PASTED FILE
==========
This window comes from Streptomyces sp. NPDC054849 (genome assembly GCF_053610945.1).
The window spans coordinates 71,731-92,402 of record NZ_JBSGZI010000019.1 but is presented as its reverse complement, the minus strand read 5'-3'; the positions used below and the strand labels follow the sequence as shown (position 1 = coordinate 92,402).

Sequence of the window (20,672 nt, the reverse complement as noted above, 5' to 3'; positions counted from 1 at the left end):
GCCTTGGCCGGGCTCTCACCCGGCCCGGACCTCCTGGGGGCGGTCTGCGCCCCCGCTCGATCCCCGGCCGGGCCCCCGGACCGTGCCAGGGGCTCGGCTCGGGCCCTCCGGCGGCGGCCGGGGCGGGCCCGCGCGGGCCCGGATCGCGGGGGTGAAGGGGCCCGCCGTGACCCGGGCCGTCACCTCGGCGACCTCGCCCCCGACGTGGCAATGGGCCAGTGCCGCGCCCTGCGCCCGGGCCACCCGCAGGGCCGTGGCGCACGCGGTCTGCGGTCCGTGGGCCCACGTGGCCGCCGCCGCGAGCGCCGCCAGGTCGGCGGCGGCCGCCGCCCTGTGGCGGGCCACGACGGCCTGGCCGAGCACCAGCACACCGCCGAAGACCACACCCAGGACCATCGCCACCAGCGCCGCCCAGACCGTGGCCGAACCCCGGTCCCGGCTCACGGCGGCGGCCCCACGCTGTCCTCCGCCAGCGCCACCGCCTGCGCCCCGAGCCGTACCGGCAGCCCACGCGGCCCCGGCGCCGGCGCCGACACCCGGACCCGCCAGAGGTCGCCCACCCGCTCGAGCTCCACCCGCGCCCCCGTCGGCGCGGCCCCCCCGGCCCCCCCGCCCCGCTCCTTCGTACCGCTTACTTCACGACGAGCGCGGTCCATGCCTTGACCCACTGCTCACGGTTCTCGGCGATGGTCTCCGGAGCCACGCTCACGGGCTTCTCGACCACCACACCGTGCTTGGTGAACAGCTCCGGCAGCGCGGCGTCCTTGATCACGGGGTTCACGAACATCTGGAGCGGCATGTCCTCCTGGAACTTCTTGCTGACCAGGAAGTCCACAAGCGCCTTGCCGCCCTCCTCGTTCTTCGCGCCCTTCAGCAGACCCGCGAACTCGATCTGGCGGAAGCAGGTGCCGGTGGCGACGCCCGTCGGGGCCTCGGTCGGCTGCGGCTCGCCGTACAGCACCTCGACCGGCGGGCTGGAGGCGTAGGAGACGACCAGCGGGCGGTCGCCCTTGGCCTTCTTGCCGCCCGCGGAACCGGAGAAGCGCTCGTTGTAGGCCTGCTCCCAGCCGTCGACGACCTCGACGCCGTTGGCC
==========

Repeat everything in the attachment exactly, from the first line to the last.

This window comes from Streptomyces sp. NPDC054849 (genome assembly GCF_053610945.1).
The window spans coordinates 71,731-92,402 of record NZ_JBSGZI010000019.1 but is presented as its reverse complement, the minus strand read 5'-3'; the positions used below and the strand labels follow the sequence as shown (position 1 = coordinate 92,402).

Sequence of the window (20,672 nt, the reverse complement as noted above, 5' to 3'; positions counted from 1 at the left end):
GCCTTGGCCGGGCTCTCACCCGGCCCGGACCTCCTGGGGGCGGTCTGCGCCCCCGCTCGATCCCCGGCCGGGCCCCCGGACCGTGCCAGGGGCTCGGCTCGGGCCCTCCGGCGGCGGCCGGGGCGGGCCCGCGCGGGCCCGGATCGCGGGGGTGAAGGGGCCCGCCGTGACCCGGGCCGTCACCTCGGCGACCTCGCCCCCGACGTGGCAATGGGCCAGTGCCGCGCCCTGCGCCCGGGCCACCCGCAGGGCCGTGGCGCACGCGGTCTGCGGTCCGTGGGCCCACGTGGCCGCCGCCGCGAGCGCCGCCAGGTCGGCGGCGGCCGCCGCCCTGTGGCGGGCCACGACGGCCTGGCCGAGCACCAGCACACCGCCGAAGACCACACCCAGGACCATCGCCACCAGCGCCGCCCAGACCGTGGCCGAACCCCGGTCCCGGCTCACGGCGGCGGCCCCACGCTGTCCTCCGCCAGCGCCACCGCCTGCGCCCCGAGCCGTACCGGCAGCCCACGCGGCCCCGGCGCCGGCGCCGACACCCGGACCCGCCAGAGGTCGCCCACCCGCTCGAGCTCCACCCGCGCCCCCGTCGGCGCGGCCCCCCCGGCCCCCCCGCCCCGCTCCTTCGTACCGCTTACTTCACGACGAGCGCGGTCCATGCCTTGACCCACTGCTCACGGTTCTCGGCGATGGTCTCCGGAGCCACGCTCACGGGCTTCTCGACCACCACACCGTGCTTGGTGAACAGCTCCGGCAGCGCGGCGTCCTTGATCACGGGGTTCACGAACATCTGGAGCGGCATGTCCTCCTGGAACTTCTTGCTGACCAGGAAGTCCACAAGCGCCTTGCCGCCCTCCTCGTTCTTCGCGCCCTTCAGCAGACCCGCGAACTCGATCTGGCGGAAGCAGGTGCCGGTGGCGACGCCCGTCGGGGCCTCGGTCGGCTGCGGCTCGCCGTACAGCACCTCGACCGGCGGGCTGGAGGCGTAGGAGACGACCAGCGGGCGGTCGCCCTTGGCCTTCTTGCCGCCCGCGGAACCGGAGAAGCGCTCGTTGTAGGCCTGCTCCCAGCCGTCGACGACCTCGACGCCGTTGGCC